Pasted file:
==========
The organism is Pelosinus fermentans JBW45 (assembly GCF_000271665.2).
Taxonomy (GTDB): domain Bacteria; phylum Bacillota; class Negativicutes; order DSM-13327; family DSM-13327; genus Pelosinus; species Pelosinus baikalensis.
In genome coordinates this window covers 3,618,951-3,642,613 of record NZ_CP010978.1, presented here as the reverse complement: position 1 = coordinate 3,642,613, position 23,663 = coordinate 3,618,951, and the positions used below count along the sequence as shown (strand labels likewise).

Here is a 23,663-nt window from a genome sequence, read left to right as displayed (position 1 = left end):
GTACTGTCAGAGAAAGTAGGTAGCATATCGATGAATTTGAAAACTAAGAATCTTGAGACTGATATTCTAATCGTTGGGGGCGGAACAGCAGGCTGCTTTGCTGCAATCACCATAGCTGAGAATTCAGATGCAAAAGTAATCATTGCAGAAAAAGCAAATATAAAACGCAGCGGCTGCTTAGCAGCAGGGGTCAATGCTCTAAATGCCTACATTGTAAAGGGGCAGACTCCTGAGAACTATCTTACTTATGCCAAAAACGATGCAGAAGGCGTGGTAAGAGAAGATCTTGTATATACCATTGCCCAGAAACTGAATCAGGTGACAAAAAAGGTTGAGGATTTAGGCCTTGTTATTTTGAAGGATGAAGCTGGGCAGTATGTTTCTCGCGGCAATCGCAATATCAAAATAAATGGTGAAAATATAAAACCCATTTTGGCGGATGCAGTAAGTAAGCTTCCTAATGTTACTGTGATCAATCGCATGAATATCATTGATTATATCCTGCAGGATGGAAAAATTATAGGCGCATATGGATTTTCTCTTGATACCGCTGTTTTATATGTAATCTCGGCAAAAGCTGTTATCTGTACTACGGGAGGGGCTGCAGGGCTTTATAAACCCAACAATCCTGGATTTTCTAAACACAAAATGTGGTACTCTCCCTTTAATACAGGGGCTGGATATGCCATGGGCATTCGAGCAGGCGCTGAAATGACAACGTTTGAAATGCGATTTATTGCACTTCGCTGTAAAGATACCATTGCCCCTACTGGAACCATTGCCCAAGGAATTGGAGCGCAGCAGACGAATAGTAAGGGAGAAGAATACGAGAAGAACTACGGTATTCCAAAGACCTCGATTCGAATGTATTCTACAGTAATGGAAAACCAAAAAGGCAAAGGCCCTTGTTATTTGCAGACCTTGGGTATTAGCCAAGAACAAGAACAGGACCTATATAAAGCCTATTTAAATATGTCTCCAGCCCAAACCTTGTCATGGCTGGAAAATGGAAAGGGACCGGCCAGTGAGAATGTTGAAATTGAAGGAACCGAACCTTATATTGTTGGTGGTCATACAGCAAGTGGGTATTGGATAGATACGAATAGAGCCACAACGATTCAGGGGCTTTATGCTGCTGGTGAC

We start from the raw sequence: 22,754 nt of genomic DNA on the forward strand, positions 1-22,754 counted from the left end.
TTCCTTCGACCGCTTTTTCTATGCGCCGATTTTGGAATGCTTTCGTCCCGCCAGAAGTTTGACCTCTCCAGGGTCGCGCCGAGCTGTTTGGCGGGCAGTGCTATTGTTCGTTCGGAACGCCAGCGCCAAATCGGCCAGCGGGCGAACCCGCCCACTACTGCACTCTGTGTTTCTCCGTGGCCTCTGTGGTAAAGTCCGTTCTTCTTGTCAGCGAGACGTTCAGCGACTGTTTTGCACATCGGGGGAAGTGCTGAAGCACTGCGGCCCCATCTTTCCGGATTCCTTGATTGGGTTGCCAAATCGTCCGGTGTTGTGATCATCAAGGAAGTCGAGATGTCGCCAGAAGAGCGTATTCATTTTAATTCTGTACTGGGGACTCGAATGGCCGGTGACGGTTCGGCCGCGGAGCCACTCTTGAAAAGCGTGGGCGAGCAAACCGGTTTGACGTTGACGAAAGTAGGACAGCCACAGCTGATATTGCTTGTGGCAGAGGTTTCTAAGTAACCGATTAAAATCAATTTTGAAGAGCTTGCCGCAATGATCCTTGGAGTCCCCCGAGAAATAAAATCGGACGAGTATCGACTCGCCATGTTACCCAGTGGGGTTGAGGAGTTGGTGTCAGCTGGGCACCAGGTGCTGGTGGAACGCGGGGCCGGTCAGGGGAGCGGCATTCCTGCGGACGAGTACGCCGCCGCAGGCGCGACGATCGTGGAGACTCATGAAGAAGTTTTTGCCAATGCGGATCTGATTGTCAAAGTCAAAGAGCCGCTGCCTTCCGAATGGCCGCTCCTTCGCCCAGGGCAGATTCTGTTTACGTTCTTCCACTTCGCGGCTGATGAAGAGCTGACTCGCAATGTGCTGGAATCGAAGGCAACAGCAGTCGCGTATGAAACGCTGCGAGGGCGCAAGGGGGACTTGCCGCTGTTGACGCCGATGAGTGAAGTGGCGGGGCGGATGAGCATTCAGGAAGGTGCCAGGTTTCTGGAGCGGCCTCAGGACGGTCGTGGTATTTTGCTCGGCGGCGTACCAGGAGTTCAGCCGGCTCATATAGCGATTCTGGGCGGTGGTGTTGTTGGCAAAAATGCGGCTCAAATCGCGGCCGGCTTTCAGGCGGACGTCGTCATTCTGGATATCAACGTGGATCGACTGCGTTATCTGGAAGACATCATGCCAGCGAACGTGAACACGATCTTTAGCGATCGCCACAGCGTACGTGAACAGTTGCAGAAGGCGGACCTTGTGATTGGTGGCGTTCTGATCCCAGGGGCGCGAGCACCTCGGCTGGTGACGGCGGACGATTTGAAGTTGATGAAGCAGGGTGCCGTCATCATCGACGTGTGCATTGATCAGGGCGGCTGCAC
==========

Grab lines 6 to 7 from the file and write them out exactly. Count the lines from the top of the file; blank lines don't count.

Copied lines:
We start from the raw sequence: 22,754 nt of genomic DNA on the forward strand, positions 1-22,754 counted from the left end.
TTCCTTCGACCGCTTTTTCTATGCGCCGATTTTGGAATGCTTTCGTCCCGCCAGAAGTTTGACCTCTCCAGGGTCGCGCCGAGCTGTTTGGCGGGCAGTGCTATTGTTCGTTCGGAACGCCAGCGCCAAATCGGCCAGCGGGCGAACCCGCCCACTACTGCACTCTGTGTTTCTCCGTGGCCTCTGTGGTAAAGTCCGTTCTTCTTGTCAGCGAGACGTTCAGCGACTGTTTTGCACATCGGGGGAAGTGCTGAAGCACTGCGGCCCCATCTTTCCGGATTCCTTGATTGGGTTGCCAAATCGTCCGGTGTTGTGATCATCAAGGAAGTCGAGATGTCGCCAGAAGAGCGTATTCATTTTAATTCTGTACTGGGGACTCGAATGGCCGGTGACGGTTCGGCCGCGGAGCCACTCTTGAAAAGCGTGGGCGAGCAAACCGGTTTGACGTTGACGAAAGTAGGACAGCCACAGCTGATATTGCTTGTGGCAGAGGTTTCTAAGTAACCGATTAAAATCAATTTTGAAGAGCTTGCCGCAATGATCCTTGGAGTCCCCCGAGAAATAAAATCGGACGAGTATCGACTCGCCATGTTACCCAGTGGGGTTGAGGAGTTGGTGTCAGCTGGGCACCAGGTGCTGGTGGAACGCGGGGCCGGTCAGGGGAGCGGCATTCCTGCGGACGAGTACGCCGCCGCAGGCGCGACGATCGTGGAGACTCATGAAGAAGTTTTTGCCAATGCGGATCTGATTGTCAAAGTCAAAGAGCCGCTGCCTTCCGAATGGCCGCTCCTTCGCCCAGGGCAGATTCTGTTTACGTTCTTCCACTTCGCGGCTGATGAAGAGCTGACTCGCAATGTGCTGGAATCGAAGGCAACAGCAGTCGCGTATGAAACGCTGCGAGGGCGCAAGGGGGACTTGCCGCTGTTGACGCCGATGAGTGAAGTGGCGGGGCGGATGAGCATTCAGGAAGGTGCCAGGTTTCTGGAGCGGCCTCAGGACGGTCGTGGTATTTTGCTCGGCGGCGTACCAGGAGTTCAGCCGGCTCATATAGCGATTCTGGGCGGTGGTGTTGTTGGCAAAAATGCGGCTCAAATCGCGGCCGGCTTTCAGGCGGACGTCGTCATTCTGGATATCAACGTGGATCGACTGCGTTATCTGGAAGACATCATGCCAGCGAACGTGAACACGATCTTTAGCGATCGCCACAGCGTACGTGAACAGTTGCAGAAGGCGGACCTTGTGATTGGTGGCGTTCTGATCCCAGGGGCGCGAGCACCTCGGCTGGTGACGGCGGACGATTTGAAGTTGATGAAGCAGGGTGCCGTCATCATCGACGTGTGCATTGATCAGGGCGGCTGCAC